Obama is weighing whether to approve U.S. airstrikes to slow insurgents who have seized a growing number of Iraqi cities and have their sights set on Baghdad.
The president on Friday said that the Iraqi government must present a political solution to the violent uprisings before the U.S. commits to any type of military response. He has ruled out the prospect of troops on the ground in Iraq, but the commander in chief has an array of other responses to consider.
Obama, who built his political Image on his opposition to the Iraq War, is wary of getting the U.S. too entangled in a conflict with no obvious solution. And with little public appetite for military action in Iraq, the president sees little political incentive to act quickly.
However, critics say his administration is partially responsible for the strife just outside Baghdad because it created a vacuum for the Islamic State of Iraq and Syria to fill. And they predict similar fallout in Afghanistan, where Obama is attempting to remove most U.S. troops after the longest war in American history.
The White House has trumpeted the end of the Iraq War as one of the president's primary accomplishments. But the threat of civil war in both Syria and Iraq has undermined the president's vision for how to curtail violence in the Middle East.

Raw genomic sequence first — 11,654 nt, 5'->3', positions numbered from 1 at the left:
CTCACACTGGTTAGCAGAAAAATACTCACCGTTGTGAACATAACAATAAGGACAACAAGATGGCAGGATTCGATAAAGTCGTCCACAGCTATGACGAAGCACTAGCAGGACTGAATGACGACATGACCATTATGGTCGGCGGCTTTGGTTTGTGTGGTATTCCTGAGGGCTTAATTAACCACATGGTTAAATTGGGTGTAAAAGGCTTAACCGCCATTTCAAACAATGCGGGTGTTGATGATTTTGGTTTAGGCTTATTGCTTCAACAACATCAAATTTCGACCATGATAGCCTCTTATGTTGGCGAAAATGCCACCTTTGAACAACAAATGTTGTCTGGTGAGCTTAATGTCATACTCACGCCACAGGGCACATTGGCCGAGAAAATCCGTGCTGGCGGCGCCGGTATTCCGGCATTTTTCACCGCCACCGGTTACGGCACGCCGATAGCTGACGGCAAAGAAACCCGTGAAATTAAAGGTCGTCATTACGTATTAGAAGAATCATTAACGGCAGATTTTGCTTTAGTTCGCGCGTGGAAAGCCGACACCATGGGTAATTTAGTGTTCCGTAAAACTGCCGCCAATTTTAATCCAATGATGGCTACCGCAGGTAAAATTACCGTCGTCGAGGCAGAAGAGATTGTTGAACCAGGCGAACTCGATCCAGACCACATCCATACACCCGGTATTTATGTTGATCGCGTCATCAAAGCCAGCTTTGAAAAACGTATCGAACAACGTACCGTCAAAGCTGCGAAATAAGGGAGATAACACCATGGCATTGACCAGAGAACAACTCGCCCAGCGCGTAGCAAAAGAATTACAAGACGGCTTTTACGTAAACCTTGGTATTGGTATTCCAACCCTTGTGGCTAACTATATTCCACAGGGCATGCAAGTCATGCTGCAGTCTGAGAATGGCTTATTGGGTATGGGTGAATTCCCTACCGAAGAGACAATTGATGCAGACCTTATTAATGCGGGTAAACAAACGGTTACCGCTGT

And on a broader level, Obama’s foreign headaches have created doubts about his management skills.
The White House has put no timetable on the president’s decision.
Senior administration officials have confirmed that unmanned aircraft are now gathering intelligence on potential targets in Iraq. And the Pentagon has moved warships into the Persian Gulf to be ready for a possible strike.
As much of Washington focuses on Iraq, the president will also attempt to move forward on his domestic agenda.
The president Wednesday will host the White House Maker Faire, an event that will highlight youth inventors and entrepreneurs, and on Thursday will award the Medal of Honor to Cpl. William Carpenter.
And Obama Friday meets with New Zealand Prime Minister John Key at the White House.
The president spent the weekend in Palm Springs, Calif. after delivering the commencement address at the University of California, Irvine.